WINSTON-SALEM, N.C. — As it marks its 25th anniversary today, Ronald McDonald House of Winston-Salem also is starting construction on an addition that will add 18 bedrooms, more than doubling the number of families the charity can accommodate.
Funded through a campaign that raised $4 million, the expansion will allow Ronald McDonald House to serve as many as 1,400 families a year, twice the total it has been serving.
The nonprofit also expects its annual budget will grow to $900,000 from $700,000 because of the expansion, while its staff will grow by two full-time employees and one
half-time employee to eight people working full-time and nine working part-time, says Anita Ogburn, executive director.
In 1984, with $600,000 it raised, including startup funds of $20,000 from the national Ronald McDonald House Charities, the local Ronald McDonald House began offering services in a 10-bedroom house that had been built in 1920 in the historic Ardmore neighborhood.
In 1997, after purchasing an adjacent lot and tearing down the house that was there, the nonprofit added a seven-bedroom addition that was designed in the same
architectural style as the original house and funded with $1.2 million.
The addition that soon will be added, built on two adjacent lots, has been designed to look like the first two structures, so the entire residential facility, while connected,
appears to passers-by to consist of four separate Ardmore-style houses.
“It looks like four houses in a row,” Ogburn says. “It’s a wonderful way to blend into the neighborhood.”
Located between Forsyth Medical Center and Brenner Children’s Hospital, both located on Hawthorne Road, Ronald McDonald House provides a “home away from home” for parents with children at either of the two hospitals.
“Our mission is to keep families together near their sick child or newborn,” Ogburn says.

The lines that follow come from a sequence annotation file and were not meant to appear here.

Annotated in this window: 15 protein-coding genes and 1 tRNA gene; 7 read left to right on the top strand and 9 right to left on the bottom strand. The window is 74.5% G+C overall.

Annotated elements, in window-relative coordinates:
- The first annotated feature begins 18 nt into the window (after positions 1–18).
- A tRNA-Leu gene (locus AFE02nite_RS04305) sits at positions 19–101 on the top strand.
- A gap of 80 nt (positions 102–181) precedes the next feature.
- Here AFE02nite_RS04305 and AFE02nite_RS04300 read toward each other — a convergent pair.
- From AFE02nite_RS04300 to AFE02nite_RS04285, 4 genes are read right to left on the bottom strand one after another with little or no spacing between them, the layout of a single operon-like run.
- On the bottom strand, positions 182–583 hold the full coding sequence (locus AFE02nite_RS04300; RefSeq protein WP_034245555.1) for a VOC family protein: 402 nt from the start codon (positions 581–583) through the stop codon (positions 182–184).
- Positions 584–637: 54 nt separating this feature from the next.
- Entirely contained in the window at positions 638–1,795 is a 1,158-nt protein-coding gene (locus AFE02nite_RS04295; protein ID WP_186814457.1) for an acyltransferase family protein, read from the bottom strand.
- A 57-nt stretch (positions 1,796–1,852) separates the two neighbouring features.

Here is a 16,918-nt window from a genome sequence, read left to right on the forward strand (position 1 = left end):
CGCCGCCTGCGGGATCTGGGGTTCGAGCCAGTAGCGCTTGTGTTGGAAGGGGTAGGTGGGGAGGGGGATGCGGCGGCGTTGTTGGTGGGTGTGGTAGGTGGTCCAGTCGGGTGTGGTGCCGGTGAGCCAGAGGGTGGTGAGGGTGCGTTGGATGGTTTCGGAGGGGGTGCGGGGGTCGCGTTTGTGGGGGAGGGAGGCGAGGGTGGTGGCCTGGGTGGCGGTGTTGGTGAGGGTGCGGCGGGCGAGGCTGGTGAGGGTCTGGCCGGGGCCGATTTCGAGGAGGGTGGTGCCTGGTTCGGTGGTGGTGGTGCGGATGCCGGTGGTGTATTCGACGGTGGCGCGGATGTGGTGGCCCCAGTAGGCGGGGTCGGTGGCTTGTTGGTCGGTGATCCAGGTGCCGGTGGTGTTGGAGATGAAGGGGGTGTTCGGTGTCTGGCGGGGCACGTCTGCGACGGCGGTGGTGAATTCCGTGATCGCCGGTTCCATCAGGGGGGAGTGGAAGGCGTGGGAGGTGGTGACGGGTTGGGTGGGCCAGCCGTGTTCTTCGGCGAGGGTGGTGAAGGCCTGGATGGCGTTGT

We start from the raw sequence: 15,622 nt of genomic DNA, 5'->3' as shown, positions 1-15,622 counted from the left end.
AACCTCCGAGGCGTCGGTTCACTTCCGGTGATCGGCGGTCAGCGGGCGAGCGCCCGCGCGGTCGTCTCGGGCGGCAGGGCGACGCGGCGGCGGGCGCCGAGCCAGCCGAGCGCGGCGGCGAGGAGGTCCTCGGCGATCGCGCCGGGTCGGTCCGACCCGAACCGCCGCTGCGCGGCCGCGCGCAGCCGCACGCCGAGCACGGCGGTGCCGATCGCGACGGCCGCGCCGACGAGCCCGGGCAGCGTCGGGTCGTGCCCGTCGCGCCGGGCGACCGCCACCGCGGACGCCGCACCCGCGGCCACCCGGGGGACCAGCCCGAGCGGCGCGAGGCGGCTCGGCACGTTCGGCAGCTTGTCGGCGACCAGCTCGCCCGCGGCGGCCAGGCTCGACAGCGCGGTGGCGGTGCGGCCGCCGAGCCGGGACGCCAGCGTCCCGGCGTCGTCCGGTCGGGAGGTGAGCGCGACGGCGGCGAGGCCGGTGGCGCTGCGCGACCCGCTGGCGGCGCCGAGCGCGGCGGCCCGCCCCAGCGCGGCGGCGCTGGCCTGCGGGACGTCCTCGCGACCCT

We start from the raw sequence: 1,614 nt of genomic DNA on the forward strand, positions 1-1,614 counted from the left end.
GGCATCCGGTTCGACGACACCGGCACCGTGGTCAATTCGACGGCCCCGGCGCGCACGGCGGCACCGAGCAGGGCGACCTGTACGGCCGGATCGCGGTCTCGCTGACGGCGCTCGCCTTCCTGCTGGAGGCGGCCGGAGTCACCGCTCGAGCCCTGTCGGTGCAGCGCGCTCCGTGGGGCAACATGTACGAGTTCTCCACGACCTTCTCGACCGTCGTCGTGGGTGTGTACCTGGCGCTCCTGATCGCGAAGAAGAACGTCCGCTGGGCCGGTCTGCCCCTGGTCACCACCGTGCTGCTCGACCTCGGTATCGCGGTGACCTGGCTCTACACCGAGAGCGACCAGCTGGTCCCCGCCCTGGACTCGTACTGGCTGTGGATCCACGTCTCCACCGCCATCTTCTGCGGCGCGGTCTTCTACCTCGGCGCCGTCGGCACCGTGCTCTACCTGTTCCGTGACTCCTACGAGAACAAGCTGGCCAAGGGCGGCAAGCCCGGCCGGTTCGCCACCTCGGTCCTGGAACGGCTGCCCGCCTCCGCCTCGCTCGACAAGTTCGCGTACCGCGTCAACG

Families staying at Ronald McDonald House are asked to donate $5 each night they stay there.
Operating costs are covered mainly through donations from individuals, religious congregations, civic groups and corporate sponsors, and with revenue generated by several fundraising events.
And Ronald McDonald House Charities of North Carolina, a charity organized by owner-operators of local McDonald’s restaurants in the state, provides an annual stipend of $40,000.
The national Ronald McDonald House Charities does not provide ongoing operating support.
“Ronald McDonald Houses are community-based,” Ogburn says. “We raise all our money and make all our decisions locally.”
The charity, one of 170 Ronald McDonald houses in the U.S., also operates Ronald McDonald House Family Rooms at both hospitals, serving 22,000 people a
year with the help of 170 volunteers.
Chaired by Jean Waugh and Phil Waugh, owner of investment firm Second Half, and with Betty and John Allison, chair of BB&T, serving as honorary co-chairs, the capital
campaign received a $200,000 gift from the BB&T Foundation.
Construction on the addition was set to begin Sept. 1, with Calloway Johnson Moore & West serving as architects and Blum Construction serving as general contractor.
Ronald McDonald House on Sept. 13 was scheduled to host an open house for neighbors of its new addition.
This year, for the 23rd year, the charity will sponsor a luminary project, offering 14,000 luminary kits for $5 each, as well as a “Sport a Shirt, Share a Night” fundraiser, offering 6,000 shirts for $10 each.
Ogburn says the recession has prompted Ronald McDonald House to be more conservative in its spending.
“It’s going to be very difficult to raise the amount of money we need this year,” she says. “But we are optimistic that the folks who have supported us will continue to do so.”